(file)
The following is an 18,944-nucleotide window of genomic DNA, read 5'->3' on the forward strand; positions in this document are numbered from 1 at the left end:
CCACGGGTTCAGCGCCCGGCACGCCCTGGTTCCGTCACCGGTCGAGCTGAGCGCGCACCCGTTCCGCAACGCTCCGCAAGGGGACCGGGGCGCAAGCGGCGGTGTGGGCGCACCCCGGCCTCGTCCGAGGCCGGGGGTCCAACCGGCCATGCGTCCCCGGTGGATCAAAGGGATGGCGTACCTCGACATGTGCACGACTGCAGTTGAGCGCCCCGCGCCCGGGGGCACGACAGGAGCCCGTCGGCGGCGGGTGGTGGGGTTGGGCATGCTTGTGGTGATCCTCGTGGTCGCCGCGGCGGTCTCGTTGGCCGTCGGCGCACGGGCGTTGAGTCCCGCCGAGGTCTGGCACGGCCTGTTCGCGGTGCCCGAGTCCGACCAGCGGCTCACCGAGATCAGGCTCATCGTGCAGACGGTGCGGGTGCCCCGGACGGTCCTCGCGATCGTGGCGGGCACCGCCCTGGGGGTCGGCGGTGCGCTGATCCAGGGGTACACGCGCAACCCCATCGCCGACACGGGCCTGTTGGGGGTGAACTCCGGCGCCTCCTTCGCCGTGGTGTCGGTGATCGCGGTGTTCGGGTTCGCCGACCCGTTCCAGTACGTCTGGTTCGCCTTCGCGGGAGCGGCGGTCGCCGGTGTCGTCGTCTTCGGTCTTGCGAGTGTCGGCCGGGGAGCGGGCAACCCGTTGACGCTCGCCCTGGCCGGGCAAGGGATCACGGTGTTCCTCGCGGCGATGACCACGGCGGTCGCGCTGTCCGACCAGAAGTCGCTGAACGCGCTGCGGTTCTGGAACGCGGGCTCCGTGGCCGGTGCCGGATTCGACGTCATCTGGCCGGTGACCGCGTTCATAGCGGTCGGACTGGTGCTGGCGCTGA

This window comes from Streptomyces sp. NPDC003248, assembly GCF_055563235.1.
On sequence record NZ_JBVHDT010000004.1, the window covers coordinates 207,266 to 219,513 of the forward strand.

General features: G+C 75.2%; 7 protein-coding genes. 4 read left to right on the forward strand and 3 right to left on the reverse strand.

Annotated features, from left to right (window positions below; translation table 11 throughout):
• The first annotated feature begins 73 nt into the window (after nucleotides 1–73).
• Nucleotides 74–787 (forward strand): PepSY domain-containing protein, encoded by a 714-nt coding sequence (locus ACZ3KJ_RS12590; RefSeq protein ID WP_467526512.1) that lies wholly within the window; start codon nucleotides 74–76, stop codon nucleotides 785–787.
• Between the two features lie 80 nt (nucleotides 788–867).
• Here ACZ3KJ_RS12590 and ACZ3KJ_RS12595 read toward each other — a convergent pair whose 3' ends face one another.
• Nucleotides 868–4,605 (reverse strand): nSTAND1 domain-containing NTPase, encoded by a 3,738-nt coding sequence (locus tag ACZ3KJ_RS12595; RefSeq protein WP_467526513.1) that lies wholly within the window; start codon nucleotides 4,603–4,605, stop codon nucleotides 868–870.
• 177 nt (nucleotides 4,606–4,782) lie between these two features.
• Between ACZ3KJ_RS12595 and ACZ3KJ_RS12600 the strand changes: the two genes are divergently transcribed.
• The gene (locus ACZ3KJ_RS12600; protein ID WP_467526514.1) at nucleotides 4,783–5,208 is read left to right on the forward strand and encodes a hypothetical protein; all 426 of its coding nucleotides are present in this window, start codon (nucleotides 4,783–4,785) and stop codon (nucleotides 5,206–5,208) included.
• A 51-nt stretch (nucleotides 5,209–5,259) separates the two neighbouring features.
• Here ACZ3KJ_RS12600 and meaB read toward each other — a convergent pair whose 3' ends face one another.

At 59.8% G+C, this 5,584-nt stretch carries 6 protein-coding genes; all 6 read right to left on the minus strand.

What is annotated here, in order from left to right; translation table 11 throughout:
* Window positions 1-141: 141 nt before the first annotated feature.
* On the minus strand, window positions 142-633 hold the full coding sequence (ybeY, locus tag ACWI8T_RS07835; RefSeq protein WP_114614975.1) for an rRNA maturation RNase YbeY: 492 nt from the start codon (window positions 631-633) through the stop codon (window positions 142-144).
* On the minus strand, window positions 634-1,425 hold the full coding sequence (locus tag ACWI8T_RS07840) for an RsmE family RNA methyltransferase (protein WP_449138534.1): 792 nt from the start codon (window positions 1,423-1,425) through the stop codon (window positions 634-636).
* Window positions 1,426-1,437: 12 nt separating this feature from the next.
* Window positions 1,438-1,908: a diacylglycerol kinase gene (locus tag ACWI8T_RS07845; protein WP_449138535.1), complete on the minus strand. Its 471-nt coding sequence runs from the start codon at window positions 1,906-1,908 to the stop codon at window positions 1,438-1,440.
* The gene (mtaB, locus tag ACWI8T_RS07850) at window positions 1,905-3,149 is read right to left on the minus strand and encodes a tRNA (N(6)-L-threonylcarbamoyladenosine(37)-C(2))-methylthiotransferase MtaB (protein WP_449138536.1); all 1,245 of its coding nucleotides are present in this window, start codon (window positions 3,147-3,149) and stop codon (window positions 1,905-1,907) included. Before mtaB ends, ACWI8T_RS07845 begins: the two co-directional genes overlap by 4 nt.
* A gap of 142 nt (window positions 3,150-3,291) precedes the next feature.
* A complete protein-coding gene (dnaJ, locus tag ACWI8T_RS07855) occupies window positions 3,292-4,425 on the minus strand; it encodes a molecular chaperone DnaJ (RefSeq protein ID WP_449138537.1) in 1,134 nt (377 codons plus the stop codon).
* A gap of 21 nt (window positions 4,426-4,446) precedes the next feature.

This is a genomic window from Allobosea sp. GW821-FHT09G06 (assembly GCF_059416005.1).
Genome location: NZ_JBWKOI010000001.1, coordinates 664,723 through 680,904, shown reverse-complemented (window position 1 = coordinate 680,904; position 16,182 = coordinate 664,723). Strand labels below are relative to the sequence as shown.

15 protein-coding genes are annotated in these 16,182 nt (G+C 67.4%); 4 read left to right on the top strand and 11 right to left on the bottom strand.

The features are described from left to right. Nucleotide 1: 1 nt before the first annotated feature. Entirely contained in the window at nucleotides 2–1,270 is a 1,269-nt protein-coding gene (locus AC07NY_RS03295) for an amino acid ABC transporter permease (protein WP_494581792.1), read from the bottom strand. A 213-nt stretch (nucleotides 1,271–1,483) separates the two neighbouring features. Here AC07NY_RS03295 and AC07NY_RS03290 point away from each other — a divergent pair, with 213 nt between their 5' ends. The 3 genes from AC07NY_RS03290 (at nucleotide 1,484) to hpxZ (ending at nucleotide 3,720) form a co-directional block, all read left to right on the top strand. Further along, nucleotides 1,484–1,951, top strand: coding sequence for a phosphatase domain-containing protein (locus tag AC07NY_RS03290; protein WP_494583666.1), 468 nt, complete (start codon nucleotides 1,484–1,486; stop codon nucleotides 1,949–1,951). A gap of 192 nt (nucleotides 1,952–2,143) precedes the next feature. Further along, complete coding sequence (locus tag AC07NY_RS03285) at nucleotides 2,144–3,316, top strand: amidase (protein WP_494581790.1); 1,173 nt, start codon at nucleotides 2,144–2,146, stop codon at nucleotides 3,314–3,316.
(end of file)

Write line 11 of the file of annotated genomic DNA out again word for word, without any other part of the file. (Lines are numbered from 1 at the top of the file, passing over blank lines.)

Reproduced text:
• Nucleotides 868–4,605 (reverse strand): nSTAND1 domain-containing NTPase, encoded by a 3,738-nt coding sequence (locus tag ACZ3KJ_RS12595; RefSeq protein WP_467526513.1) that lies wholly within the window; start codon nucleotides 4,603–4,605, stop codon nucleotides 868–870.